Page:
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Greenpeace turns to open source to finish its web transformation

Gary Flood Profile picture for user gflood February 19, 2020
New collaboration with Red Hat seen as key to delivering on the original idea of its new online identity- a global ‘engagement platform,’ Planet 4

Image of a Greenpeace team involved in a Sprint

In 2016, Greenpeace International decided to try a new way of stimulating grass-level environmental activity via something it called ‘Planet 4’ - a global content management system (CMS) it defined as its new engagement platform. In its original mission statement, it also outlined its expectations for the tool: that it would foster more engagement “when we present ourselves to our supporters, and our potential supporters, through a clear representation of our values with a clear proposition for why we exist, how people can become change agents through our work, and what they can do with us right now”.

Essentially, Planet 4 is a complete redesign of all of’s back-end content management systems, and thus its global web presence. Well, it’s taken a while, but the original idea of the CMS as being a vehicle for not just putting content on the Web, but for driving people to action has got a huge boost today with the announcement that Open Source leader Red Hat has decided to lend a hand.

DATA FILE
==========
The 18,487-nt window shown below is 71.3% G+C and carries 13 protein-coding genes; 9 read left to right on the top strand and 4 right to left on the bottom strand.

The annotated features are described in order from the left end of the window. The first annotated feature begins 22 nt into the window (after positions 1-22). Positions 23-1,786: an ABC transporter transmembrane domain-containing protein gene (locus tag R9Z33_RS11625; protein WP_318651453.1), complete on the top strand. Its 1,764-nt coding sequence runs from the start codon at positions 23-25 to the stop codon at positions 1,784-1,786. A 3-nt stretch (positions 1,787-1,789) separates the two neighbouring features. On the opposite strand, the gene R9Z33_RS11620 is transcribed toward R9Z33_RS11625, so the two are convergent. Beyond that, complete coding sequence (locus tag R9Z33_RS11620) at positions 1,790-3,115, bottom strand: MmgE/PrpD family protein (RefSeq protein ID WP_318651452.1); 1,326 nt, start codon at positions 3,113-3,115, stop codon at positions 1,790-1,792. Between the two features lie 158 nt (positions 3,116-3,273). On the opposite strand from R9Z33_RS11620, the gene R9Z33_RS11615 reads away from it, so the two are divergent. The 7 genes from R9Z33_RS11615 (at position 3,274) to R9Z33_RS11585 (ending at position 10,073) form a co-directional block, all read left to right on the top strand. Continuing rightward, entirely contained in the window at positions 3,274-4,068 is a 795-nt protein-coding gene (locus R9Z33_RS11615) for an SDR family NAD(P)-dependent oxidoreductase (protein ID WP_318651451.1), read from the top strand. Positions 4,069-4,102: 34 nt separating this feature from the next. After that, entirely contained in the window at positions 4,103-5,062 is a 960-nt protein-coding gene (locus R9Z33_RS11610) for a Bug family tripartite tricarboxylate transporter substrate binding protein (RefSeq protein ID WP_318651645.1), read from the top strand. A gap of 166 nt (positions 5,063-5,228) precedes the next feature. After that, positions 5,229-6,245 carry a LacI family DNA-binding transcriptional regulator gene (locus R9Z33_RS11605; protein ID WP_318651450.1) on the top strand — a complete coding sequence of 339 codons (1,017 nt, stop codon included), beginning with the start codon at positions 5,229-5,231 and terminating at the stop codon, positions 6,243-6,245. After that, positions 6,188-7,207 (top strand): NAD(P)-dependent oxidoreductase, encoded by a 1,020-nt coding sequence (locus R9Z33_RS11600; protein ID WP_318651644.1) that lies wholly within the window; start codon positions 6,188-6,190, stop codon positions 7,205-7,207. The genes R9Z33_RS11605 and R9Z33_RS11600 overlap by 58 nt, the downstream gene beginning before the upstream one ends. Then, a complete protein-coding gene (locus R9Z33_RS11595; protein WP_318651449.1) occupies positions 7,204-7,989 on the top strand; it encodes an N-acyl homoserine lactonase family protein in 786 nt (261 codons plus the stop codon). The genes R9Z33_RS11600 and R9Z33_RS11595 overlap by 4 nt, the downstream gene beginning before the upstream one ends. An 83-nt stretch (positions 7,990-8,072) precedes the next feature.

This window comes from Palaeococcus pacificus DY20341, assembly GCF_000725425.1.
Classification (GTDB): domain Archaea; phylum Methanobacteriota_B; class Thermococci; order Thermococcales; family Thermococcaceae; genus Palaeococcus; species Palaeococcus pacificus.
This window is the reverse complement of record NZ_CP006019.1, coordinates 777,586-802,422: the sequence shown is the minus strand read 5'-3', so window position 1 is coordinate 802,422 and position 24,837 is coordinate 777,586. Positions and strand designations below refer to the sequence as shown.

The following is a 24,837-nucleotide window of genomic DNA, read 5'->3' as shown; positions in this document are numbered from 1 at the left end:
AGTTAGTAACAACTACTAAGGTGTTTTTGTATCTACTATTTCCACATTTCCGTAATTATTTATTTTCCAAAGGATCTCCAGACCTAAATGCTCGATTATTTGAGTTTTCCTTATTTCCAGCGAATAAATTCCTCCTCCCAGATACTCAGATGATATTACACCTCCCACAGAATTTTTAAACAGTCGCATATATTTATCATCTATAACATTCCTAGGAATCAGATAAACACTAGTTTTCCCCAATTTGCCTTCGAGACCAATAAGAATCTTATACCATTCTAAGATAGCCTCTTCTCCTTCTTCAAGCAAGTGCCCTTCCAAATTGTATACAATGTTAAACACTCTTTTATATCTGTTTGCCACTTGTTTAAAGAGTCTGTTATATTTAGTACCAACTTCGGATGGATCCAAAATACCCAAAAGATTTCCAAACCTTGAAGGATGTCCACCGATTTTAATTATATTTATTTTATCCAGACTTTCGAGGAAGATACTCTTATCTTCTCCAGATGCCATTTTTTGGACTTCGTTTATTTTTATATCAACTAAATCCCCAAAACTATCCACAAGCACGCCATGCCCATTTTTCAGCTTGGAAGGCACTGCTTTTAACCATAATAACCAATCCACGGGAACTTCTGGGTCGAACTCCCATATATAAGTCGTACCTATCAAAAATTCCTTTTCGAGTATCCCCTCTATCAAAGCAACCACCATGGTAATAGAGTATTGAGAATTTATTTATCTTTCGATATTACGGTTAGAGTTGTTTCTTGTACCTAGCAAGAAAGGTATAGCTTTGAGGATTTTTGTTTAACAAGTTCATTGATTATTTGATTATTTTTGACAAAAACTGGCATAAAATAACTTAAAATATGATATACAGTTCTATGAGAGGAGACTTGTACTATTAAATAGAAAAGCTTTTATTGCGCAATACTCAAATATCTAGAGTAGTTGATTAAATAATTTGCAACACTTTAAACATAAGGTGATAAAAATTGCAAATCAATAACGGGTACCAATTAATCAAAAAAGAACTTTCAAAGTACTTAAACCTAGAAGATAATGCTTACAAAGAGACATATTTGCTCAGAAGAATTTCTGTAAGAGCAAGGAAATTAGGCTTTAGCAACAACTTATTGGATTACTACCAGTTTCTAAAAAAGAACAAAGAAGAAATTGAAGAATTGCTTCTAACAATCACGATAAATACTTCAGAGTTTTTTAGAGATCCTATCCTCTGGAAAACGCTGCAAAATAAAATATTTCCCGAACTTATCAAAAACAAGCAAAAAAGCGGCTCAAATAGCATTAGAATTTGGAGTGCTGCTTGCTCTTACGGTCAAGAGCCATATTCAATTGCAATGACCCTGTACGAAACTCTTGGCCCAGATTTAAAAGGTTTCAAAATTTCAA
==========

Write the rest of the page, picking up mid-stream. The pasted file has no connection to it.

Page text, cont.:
Specifically, Red Hat’s provided the technical expertise to help the charity take the thing to the next level, with the partners claiming they have developed an “actionable plan” to unify the global engagement platform using Open Source data integration tools and user-centric design methodology.

That’s not to say Planet 4 didn’t happen. In 2019 the charity calculated that Planet 4 sites received over 16.3 million page views, that 3,840 ‘story points’ had been delivered and it has around 7.7 million users. Greenpeace has 27 national/regional offices in 55 countries, though there are more websites than 50, as while there may be just one physical office for a location, there may be multiple domains; 83% have transitioned to Planet 4 as of us going to press, the organisation told us.

The issue is that it’s not scaling, and it’s proven maybe harder than first anticipated back in 2016 to make it work. Given it’s a global organisation with more than 27 national and regional offices, many using their own tools, Planet 4’s technical landscape is complex, and there’s a lot of data and interactions flowing between systems, the pair say. Now, what’s really been a successful proof of concept will become more what that original mission statement defined, then, or to quote its head of Engagement Strategy & Planning, Matt Browner-Hamlin:

After collaborating with Red Hat, we are better positioned to realize the vision of Planet 4 as a powerful engagement platform. Taking an Open Source approach has truly helped us by enabling our large, diverse team of people to work collaboratively on the same platform.

Speaking to Greenpeace, it looks like the real start of all this was a special week-long Agile-based ‘Sprint’ in Amsterdam back in May of last year. The design sprint helped Greenpeace International better understand its current integration challenges, develop solutions that could be implemented on a global scale by its small in-house team of technical experts, plus be able to prototype and validate ideas and features that can help it grow supporter numbers and deepen engagement.

‘Clarity round a very complicated data landscape’

diginomica found out more about the Amsterdam meet and what happened after from Laura Hilliger, a consultant working for the NGO as a concept architect and design lead who has been closely involved with the collaboration.